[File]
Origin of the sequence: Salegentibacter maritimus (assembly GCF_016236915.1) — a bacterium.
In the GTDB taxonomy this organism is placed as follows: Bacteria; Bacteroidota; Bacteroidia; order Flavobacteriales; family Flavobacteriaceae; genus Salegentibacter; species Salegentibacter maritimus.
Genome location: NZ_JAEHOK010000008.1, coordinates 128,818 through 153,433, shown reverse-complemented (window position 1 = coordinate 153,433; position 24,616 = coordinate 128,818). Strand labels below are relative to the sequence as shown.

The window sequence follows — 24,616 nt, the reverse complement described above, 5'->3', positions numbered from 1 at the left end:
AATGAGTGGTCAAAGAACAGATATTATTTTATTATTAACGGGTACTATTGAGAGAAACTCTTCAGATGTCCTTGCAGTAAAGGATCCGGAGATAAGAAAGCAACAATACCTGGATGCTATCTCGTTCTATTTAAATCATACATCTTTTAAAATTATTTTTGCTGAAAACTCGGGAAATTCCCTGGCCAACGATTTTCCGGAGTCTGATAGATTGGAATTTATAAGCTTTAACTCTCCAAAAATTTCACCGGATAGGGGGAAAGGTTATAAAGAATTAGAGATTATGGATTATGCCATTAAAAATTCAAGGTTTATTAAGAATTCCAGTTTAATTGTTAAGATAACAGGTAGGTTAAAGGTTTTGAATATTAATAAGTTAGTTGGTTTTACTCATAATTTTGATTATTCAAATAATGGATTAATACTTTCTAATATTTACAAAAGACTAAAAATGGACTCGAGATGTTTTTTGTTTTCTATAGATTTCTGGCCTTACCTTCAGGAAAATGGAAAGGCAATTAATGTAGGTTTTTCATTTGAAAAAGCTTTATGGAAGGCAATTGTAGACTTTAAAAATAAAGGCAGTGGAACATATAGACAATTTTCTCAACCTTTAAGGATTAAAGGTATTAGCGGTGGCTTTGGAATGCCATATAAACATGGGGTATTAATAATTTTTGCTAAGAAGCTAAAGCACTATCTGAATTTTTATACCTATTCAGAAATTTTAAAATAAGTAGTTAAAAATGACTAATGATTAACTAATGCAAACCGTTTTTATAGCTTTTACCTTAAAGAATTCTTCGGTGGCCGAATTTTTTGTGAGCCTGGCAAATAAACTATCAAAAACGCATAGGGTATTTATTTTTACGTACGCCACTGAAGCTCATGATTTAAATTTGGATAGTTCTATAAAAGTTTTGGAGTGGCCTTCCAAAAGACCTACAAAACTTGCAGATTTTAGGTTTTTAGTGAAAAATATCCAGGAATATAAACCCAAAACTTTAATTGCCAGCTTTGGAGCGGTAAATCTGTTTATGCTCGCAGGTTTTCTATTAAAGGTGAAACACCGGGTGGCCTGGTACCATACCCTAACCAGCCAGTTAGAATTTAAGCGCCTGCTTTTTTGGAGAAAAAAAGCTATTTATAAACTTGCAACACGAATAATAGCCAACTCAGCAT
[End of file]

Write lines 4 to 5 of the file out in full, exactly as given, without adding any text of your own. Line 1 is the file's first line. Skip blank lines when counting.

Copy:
The window sequence follows — 24,616 nt, the reverse complement described above, 5'->3', positions numbered from 1 at the left end:
AATGAGTGGTCAAAGAACAGATATTATTTTATTATTAACGGGTACTATTGAGAGAAACTCTTCAGATGTCCTTGCAGTAAAGGATCCGGAGATAAGAAAGCAACAATACCTGGATGCTATCTCGTTCTATTTAAATCATACATCTTTTAAAATTATTTTTGCTGAAAACTCGGGAAATTCCCTGGCCAACGATTTTCCGGAGTCTGATAGATTGGAATTTATAAGCTTTAACTCTCCAAAAATTTCACCGGATAGGGGGAAAGGTTATAAAGAATTAGAGATTATGGATTATGCCATTAAAAATTCAAGGTTTATTAAGAATTCCAGTTTAATTGTTAAGATAACAGGTAGGTTAAAGGTTTTGAATATTAATAAGTTAGTTGGTTTTACTCATAATTTTGATTATTCAAATAATGGATTAATACTTTCTAATATTTACAAAAGACTAAAAATGGACTCGAGATGTTTTTTGTTTTCTATAGATTTCTGGCCTTACCTTCAGGAAAATGGAAAGGCAATTAATGTAGGTTTTTCATTTGAAAAAGCTTTATGGAAGGCAATTGTAGACTTTAAAAATAAAGGCAGTGGAACATATAGACAATTTTCTCAACCTTTAAGGATTAAAGGTATTAGCGGTGGCTTTGGAATGCCATATAAACATGGGGTATTAATAATTTTTGCTAAGAAGCTAAAGCACTATCTGAATTTTTATACCTATTCAGAAATTTTAAAATAAGTAGTTAAAAATGACTAATGATTAACTAATGCAAACCGTTTTTATAGCTTTTACCTTAAAGAATTCTTCGGTGGCCGAATTTTTTGTGAGCCTGGCAAATAAACTATCAAAAACGCATAGGGTATTTATTTTTACGTACGCCACTGAAGCTCATGATTTAAATTTGGATAGTTCTATAAAAGTTTTGGAGTGGCCTTCCAAAAGACCTACAAAACTTGCAGATTTTAGGTTTTTAGTGAAAAATATCCAGGAATATAAACCCAAAACTTTAATTGCCAGCTTTGGAGCGGTAAATCTGTTTATGCTCGCAGGTTTTCTATTAAAGGTGAAACACCGGGTGGCCTGGTACCATACCCTAACCAGCCAGTTAGAATTTAAGCGCCTGCTTTTTTGGAGAAAAAAAGCTATTTATAAACTTGCAACACGAATAATAGCCAACTCAGCAT